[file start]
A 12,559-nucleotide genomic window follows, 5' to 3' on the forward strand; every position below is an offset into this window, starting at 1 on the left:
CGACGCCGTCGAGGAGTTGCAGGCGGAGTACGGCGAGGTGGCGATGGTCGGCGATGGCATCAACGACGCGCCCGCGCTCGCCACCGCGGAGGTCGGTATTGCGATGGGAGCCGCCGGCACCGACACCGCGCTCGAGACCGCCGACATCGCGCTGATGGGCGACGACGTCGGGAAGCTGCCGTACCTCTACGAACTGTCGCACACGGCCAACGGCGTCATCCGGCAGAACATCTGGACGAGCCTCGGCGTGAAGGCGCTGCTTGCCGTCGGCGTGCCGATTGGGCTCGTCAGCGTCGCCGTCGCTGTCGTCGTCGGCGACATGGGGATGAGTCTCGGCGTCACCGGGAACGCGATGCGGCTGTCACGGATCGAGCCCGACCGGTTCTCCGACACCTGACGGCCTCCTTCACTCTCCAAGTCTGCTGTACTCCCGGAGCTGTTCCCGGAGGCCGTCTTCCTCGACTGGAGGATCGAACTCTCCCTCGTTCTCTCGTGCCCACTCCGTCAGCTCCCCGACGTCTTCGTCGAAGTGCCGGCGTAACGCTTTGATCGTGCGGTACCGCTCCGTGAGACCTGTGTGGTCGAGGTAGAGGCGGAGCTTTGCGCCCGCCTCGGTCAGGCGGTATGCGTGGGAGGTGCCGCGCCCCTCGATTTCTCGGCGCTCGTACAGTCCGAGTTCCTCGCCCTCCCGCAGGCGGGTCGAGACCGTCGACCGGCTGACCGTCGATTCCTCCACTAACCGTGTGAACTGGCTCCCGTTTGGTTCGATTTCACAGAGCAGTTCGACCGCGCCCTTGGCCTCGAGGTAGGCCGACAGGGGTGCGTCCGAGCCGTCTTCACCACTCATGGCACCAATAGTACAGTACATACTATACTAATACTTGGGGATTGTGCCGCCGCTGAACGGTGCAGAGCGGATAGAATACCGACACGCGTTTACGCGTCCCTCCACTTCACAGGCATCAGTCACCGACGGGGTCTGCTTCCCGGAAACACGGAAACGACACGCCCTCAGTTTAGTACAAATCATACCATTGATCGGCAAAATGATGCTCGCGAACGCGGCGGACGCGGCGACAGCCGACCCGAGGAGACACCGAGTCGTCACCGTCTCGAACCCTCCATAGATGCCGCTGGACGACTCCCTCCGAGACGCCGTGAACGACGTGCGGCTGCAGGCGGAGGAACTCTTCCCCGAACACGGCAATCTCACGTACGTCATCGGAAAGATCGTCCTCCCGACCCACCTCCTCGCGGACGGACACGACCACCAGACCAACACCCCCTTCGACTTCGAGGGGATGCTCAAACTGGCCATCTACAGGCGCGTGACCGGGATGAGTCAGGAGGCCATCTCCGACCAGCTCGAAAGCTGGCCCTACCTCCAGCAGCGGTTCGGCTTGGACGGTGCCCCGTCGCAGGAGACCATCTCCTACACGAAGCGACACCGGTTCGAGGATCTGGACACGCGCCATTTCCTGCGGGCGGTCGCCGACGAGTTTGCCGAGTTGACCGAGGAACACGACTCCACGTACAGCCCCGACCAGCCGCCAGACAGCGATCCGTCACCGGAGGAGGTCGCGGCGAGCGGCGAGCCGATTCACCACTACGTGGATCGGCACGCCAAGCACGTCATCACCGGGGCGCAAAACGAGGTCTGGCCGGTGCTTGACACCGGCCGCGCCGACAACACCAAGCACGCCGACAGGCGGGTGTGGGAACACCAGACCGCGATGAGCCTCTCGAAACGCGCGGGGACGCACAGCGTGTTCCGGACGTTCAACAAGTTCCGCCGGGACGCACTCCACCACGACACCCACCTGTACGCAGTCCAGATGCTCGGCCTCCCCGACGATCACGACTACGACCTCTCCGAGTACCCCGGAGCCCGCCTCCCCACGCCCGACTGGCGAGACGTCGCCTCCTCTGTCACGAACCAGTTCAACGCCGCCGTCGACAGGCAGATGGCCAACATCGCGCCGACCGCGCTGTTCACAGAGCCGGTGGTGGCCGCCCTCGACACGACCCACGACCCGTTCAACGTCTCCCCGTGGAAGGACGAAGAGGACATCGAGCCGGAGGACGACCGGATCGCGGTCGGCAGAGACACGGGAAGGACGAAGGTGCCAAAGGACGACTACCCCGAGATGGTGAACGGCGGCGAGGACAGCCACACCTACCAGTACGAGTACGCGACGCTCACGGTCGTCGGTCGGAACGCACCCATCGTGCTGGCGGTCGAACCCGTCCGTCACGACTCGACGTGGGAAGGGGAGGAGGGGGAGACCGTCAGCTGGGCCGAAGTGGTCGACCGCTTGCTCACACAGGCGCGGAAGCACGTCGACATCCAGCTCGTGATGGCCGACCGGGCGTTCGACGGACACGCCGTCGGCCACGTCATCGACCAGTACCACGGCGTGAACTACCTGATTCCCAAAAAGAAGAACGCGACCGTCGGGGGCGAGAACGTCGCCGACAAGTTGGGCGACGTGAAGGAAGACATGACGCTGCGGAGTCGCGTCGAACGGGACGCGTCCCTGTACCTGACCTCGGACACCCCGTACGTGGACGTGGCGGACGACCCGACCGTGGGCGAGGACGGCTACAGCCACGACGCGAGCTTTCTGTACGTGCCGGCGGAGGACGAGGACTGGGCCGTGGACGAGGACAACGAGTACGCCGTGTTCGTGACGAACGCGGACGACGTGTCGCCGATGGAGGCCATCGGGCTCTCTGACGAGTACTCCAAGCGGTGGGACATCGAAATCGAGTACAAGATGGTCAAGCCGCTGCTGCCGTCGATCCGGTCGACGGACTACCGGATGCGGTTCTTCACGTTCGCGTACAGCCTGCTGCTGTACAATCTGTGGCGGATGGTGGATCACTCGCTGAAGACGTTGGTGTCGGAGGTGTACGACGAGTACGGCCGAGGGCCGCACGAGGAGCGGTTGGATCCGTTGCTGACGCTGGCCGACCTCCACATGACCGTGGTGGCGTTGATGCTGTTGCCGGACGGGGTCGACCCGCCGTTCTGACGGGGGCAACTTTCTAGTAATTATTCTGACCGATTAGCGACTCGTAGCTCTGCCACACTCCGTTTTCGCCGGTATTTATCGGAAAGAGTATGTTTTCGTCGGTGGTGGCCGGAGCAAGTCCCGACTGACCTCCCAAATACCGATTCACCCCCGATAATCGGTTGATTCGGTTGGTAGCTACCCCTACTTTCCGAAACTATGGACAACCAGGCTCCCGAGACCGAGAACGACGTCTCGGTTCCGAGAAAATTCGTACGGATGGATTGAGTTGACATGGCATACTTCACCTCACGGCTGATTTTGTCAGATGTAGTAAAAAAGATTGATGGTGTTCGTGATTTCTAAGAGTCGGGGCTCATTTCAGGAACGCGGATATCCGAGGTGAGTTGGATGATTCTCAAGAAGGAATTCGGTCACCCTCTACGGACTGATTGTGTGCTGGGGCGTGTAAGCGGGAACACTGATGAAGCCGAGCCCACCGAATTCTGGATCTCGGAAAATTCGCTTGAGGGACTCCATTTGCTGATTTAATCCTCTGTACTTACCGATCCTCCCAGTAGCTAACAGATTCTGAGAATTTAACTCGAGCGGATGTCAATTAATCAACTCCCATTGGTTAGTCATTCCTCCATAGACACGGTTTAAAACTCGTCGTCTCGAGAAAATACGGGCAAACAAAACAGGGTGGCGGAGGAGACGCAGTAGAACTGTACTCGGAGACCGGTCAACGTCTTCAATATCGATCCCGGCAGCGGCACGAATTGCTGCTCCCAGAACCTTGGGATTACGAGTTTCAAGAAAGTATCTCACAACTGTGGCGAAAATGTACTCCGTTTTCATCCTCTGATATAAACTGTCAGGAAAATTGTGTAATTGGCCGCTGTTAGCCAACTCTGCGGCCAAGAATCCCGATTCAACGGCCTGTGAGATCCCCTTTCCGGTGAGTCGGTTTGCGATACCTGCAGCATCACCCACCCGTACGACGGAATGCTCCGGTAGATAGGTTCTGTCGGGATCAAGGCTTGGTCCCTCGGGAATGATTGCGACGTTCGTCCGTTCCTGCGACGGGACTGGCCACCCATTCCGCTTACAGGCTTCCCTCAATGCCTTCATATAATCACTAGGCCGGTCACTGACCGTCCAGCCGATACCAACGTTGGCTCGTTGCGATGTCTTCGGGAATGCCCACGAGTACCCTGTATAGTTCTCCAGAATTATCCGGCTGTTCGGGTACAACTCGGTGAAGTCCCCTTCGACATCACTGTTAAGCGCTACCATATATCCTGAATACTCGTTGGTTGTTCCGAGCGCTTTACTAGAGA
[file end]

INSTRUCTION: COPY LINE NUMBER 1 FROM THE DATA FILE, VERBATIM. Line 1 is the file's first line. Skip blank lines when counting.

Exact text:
A 12,559-nucleotide genomic window follows, 5' to 3' on the forward strand; every position below is an offset into this window, starting at 1 on the left: